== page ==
In Stoke Park the first bird I heard (and then saw) was a song thrush.


Next, in the (very) wet area next to Duchess Pond there was a male stonechat but no sign of the female. The crows even seemed quite cheery.


There were a couple of Canada geese on Duchess Pond, a few mallards and even more moorhens.


Before leaving Stoke Park a dunnock appeared and had plenty to say for itself.


In Eastville Park there were even more robins (I counted 10 different robins on my walk) and half a dozen long=tailed tits.



I was disappointed not to see a kingfisher at the lake but I think I was just unlucky as there were several reports of one. There was a cormorant fishing and it was interesting to see that some of the black-headed gulls are now getting proper black heads.



DSCF0585Some of the heads of the black-headed gulls are quite black now


DSCF0535The blackbirds were outnumbered by the robins this morning

The pigeons and wood pigeons were enjoying the sun too.




I spent a while watching a juvenile grey heron trying to fish but it didn’t seem to have the knack and was looking rather disheveled.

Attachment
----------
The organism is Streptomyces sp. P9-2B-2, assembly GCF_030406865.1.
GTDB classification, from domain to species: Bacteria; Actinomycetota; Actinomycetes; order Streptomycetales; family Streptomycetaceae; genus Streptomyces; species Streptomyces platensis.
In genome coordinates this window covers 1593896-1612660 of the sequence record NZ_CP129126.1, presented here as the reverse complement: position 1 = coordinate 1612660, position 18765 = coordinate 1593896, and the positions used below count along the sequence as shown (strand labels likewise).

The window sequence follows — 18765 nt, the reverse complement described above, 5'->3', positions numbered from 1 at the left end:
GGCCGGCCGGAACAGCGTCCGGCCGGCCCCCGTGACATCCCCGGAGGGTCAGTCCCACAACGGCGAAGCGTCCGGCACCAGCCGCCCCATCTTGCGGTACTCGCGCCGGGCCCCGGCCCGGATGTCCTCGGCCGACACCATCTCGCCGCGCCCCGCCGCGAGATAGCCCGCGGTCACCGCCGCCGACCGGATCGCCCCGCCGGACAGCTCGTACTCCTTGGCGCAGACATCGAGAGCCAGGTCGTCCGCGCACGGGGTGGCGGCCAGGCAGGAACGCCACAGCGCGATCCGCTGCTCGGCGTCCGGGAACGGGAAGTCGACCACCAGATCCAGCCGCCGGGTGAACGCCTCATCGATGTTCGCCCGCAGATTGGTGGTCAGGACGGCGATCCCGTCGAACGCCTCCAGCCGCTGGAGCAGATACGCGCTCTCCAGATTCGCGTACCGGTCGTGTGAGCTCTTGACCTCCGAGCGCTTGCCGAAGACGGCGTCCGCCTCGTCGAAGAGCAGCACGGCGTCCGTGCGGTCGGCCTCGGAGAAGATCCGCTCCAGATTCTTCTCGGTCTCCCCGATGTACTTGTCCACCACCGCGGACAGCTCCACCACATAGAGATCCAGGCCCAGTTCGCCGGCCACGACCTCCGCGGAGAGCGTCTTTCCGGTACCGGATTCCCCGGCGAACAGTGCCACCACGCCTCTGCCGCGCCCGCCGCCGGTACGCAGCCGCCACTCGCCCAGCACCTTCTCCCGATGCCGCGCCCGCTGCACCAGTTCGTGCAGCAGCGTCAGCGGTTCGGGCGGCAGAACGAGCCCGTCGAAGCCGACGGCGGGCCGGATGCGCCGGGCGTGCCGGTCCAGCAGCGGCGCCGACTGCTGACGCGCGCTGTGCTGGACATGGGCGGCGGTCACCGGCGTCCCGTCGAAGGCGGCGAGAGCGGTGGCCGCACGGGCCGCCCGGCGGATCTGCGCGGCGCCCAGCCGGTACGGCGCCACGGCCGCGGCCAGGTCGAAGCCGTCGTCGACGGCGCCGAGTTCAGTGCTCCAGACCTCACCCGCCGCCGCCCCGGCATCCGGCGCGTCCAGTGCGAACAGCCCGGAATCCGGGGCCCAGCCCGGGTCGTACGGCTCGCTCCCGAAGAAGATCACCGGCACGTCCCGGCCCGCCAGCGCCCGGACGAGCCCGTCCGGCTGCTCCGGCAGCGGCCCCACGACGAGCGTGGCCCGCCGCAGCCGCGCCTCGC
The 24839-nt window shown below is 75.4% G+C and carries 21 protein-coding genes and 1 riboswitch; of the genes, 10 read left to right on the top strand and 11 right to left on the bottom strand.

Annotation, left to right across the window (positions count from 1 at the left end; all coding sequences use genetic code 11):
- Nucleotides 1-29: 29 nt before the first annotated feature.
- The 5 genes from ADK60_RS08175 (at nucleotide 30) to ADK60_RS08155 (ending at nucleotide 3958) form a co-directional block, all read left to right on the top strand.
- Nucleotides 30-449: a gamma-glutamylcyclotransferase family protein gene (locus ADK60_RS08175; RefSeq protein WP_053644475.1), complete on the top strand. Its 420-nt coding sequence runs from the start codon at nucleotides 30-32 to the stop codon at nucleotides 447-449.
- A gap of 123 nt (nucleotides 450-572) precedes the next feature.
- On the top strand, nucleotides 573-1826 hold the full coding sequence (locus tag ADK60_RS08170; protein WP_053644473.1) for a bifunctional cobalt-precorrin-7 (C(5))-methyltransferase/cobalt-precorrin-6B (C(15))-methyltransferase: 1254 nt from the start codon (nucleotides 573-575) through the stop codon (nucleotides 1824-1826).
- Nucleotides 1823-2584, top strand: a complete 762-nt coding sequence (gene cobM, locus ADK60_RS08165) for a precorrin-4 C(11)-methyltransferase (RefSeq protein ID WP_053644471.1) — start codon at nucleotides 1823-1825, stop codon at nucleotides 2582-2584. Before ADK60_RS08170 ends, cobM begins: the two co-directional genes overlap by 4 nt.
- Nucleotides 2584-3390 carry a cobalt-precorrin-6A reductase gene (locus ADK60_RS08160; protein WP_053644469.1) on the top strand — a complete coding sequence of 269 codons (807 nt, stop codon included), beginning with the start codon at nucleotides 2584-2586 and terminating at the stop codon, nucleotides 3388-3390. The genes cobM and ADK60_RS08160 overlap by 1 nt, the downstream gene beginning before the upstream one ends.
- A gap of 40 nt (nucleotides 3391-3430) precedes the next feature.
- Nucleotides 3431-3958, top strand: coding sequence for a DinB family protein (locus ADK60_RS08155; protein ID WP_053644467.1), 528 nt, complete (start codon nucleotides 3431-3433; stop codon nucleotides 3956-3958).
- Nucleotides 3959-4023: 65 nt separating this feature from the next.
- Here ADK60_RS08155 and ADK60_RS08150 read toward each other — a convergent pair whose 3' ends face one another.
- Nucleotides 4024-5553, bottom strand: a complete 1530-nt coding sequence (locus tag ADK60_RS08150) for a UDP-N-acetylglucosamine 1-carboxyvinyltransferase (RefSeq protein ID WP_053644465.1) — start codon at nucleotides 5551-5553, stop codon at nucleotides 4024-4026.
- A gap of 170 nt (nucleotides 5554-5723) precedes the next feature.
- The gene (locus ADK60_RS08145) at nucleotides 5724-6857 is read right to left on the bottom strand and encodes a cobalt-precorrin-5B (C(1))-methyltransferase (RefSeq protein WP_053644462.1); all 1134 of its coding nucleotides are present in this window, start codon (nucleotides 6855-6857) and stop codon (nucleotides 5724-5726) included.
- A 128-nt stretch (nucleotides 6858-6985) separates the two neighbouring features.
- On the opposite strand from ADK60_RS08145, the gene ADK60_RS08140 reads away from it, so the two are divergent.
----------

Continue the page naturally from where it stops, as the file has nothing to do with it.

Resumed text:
Near the weir I had very good views of a grey wagtail and then, just before I left the park, I saw the flash of a kingfisher fly along the River Frome.



When I arrived home I was beaming like the red breast of the robin.

DSCF0797A robin and holly – it could be Christmas!

DSCF0692A squirrel enjoying its stash of nuts.

DSCF0696More encouraging signs that winter is moving on – snowdrops next to the River Frome.

DSCF0704A blue tit also making lots of noise.





4th February 2018 – Siston Brook, Willsbridge

I saw a tweet (from Rojobus) about dippers (or the lack of them) in Siston Brook, Willsbridge and realised that the brook led to St. Anne’s Church (now famous for hawfinches and ring-necked parakeets) and thought I would have another go at seeing hawfinches. We had no luck but really enjoyed the stroll up from Willsbridge Mill (with its pleasant café) to St Anne’s Church.


We were treated to snowdrops, crocuses, catkins, a fleeting glimpse of a dipper and several views of a kingfisher. There were reports of ring-necked parakeets but none of hawfinches.

MT1D2653The ring-necked parakeet which I had seen at St Anne’s Church on the 29th January.


DSC07274The trees are beginning to show signs of life


DSC07243The beautiful willow below St Anne’s Church



DSC07282Crocuses and snowdrops

St Anne’s Church is a real delight (with its Commonwealth War Memorial graves) and beautiful yew trees.





The walk back was brightened by a cheery robin singing its heart out.


DSC07266A cheery robin singing near to Siston Brook

Click below for gallery of photos from this morning: